Dangers of Preaching Jesus from the Old Testament

 |  August 28, 2019

Any preacher studying preaching has seen the rise in discussion on the need to preach from the Old Testament. Between the increased plea to preach the Old Testament and the off-handed remarks by some that we should find ways to separate the modern Christian experience from the Old Testament text, pastors and Bible teachers need to think seriously about preaching from passages or entire books from the Old Testament as a regular part of the annual preaching plan. It is easy in zeal for the gospel, missions, and evangelism in the life of local churches to marginalize the place of preaching and teaching from the Old Testament.

Some dangers exist to simply pick up the Old Testament and start preaching. We need to include the Old Testament in our preaching program, but we cannot approach the text in exactly the same way as we would the New Testament. Nor, do we want to read an Old Testament passage and then jump directly to the cross and explain to people how to be saved. We want to preach Jesus from every passage, but let’s consider some things to avoid that might make this a perilous task for the preacher and the people in the pews. Here are a few things to consider in order to prevent some common errors in preaching from the Bible Jesus knew and taught from.

First, start in your heart. Settle your convictions and make your convictions plain to others that all of Scripture is inspired by God and profitable for teaching (2 Tim 3:16–17). We know this passage and we probably tell our members to believe in the inspiration of Scripture doctrinally. But functionally if all we have done is preach from the New Testament, we are teaching that the Old Testament is not all that profitable, and 2 Timothy only refers to the New Testament. So, settle your conviction that the Old Testament is more than a place to go for sermon illustration, and begin to show the congregation the profitability of Old Testament texts as you refer or illustrate from them.

Train yourself to read and use the Old Testament to gain a better picture of Jesus as Messiah. Read your Old Testament as Jesus intended, to point to Himself in all things. In David Murray’s Book, Jesus on Every Page, he quotes from John 5:39, “You search the Scriptures, for in them you think you have eternal life; and these are they which testify of Me…For if you believed Moses, you would believe Me; for he wrote about Me.”  Then Murray says, “What’s the Old Testament all about? Jesus’ emphatic answer is ‘Me! Me! Me!’”

Second, watch the allegory trap. The Bible uses allegory, but not every Old Testament passage is an allegory. Sometimes this is called spiritualizing. Goliath was a giant killed by David with a stone he used in a slingshot. It is a real story. It is not an allegory for how Christians kill their giants. The stones are not five key spiritual disciplines every Christian needs. Preaching Christ in the Old Testament is not spiritualizing everything so that it is a hidden picture of Jesus, the cross, or the tomb. Follow the Emmaus road. Jesus showed those two disciples how the Old Testament spoke of Him. Not in hidden meanings, but in its plain reading and understanding.

Third, do not forget the original audience. This means learning some of the history, culture, background, and geography of the author and audience. A common error is to skip past the original reason for the writing, and the original readers of the book. Before we start trying to apply the cross and resurrection to the text there must be some education given to the modern listener.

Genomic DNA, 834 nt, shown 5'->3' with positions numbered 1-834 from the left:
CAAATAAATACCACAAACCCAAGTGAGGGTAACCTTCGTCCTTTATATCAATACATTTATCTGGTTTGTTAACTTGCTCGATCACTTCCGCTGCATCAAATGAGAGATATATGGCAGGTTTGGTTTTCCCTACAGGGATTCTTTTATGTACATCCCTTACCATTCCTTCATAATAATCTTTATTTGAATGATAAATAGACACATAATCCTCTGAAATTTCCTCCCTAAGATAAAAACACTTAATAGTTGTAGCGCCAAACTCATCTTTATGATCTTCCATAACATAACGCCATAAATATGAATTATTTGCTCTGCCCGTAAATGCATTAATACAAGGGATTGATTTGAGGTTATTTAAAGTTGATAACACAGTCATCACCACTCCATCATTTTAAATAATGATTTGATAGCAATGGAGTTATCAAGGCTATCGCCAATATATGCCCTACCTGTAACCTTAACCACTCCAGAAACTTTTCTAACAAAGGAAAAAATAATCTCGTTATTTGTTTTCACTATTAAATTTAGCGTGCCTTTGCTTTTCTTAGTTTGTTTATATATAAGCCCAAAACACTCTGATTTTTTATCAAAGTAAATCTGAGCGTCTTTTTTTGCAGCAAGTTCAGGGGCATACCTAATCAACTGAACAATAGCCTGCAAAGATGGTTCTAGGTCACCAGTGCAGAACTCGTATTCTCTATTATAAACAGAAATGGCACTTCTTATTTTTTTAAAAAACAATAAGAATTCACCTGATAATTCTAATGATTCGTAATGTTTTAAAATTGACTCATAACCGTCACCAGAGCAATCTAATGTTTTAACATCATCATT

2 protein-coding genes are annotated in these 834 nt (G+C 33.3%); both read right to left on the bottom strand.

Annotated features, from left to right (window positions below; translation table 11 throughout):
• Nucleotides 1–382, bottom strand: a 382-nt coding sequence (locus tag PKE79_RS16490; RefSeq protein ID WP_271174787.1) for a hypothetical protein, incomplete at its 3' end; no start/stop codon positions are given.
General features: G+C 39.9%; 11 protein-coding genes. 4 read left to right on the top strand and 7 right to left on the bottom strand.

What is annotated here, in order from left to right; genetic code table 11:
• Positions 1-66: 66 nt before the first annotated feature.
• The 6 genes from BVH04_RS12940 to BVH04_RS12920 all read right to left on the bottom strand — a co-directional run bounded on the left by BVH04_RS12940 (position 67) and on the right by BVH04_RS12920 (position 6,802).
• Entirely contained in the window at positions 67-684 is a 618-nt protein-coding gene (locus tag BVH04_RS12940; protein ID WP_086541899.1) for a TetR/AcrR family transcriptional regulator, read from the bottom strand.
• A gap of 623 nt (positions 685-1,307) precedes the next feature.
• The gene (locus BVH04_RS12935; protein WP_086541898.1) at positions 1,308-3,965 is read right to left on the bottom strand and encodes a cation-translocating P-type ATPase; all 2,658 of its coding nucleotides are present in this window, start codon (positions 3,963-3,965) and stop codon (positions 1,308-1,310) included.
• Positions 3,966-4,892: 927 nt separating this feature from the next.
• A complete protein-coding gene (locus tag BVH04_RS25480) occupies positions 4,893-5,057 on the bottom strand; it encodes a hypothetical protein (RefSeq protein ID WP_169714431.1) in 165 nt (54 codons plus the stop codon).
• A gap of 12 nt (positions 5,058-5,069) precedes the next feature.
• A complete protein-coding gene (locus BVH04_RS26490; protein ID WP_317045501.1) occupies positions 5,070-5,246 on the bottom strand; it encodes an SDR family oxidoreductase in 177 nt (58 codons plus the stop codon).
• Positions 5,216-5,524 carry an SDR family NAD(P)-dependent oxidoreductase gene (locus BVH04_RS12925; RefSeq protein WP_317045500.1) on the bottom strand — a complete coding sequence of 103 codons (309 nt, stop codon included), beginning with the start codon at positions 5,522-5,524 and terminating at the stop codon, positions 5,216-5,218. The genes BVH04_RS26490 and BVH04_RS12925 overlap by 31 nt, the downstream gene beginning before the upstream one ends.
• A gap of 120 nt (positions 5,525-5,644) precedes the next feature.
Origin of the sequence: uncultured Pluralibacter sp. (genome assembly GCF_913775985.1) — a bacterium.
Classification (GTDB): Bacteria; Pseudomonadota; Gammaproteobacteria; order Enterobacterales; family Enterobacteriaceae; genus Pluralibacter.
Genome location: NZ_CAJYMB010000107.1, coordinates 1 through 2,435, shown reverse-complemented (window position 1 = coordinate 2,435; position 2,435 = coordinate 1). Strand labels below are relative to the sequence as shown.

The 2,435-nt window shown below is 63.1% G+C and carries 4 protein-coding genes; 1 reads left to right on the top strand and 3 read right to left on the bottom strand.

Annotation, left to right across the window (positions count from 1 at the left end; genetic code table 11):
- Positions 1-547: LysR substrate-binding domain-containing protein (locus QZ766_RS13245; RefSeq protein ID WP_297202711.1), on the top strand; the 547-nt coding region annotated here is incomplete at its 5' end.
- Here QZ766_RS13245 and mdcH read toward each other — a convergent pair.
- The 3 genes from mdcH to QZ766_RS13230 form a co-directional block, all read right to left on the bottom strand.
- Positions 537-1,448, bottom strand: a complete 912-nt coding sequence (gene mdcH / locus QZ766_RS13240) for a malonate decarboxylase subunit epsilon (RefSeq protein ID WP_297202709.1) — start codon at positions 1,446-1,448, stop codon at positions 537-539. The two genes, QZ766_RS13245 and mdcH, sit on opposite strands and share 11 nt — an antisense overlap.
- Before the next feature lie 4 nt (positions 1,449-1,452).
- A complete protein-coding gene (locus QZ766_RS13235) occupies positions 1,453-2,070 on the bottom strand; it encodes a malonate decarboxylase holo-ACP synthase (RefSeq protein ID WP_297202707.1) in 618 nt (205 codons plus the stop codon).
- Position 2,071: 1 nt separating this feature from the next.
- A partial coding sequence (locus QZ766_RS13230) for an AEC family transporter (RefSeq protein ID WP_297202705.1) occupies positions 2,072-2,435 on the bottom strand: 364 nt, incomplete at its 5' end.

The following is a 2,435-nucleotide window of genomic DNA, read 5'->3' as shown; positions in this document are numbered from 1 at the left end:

Fourth, avoid a history lesson. While it is important to help our listeners know the original context of the Old Testament text, we want to do that with as much brevity as possible. Summarize where possible, and modernize the places, people, or ideas so that your listeners today can connect the past to today. Help the listener understand the past without drowning in the details.

Last, preach Jesus and salvation by grace through faith. There is one way of salvation. Make it clear that the Old Testament believers were believers, just as we are. Do not confuse the church member today into thinking God had two plans of salvation. Old Testament messages can moralize salvation. It becomes easy to start pointing to heroes to emulate, or scoundrels to avoid, with nothing but a sermon on trying to be like Moses or Isaiah. The Bible makes moral demands on the believer, but becoming a moral person is not the way to salvation, it is the way a saved person pursues to live by the power of the Holy Spirit. Show how Jesus, the cross, and the resurrection, were necessary for the salvation of the Old Testament saints, and for us today.

Preaching the Old Testament can be a little more difficult. We spend our time reading, thinking, and meditating on the New Testament and its principles much more than we do the Old Testament. But the entire Bible has been given for us to teach and disciple our churches. The effort will bear fruit from the pulpit and in the personal lives of our church members. Which Old Testament text will you preach next in order to proclaim the name of Jesus?

Here are some helpful resources:

Clowney, Edmund P. Preaching Christ in All of Scripture. Wheaton: Crossway, 2003.

Goldsworthy, Grame. Preaching the Whole Bible as Christian Scripture: The Application of Biblical Theology to Expository Preaching. Grand Rapids: Eerdmans, 2000.

Murray, David. Jesus on Every Page: 10 Simple Ways to Seek and Find Christ in the Old Testament. Nashville: Thomas Nelson, 2013.

Mark DeMoss is the Senior Pastor of Capitol Hill Baptist Church in Oklahoma City, Oklahoma.

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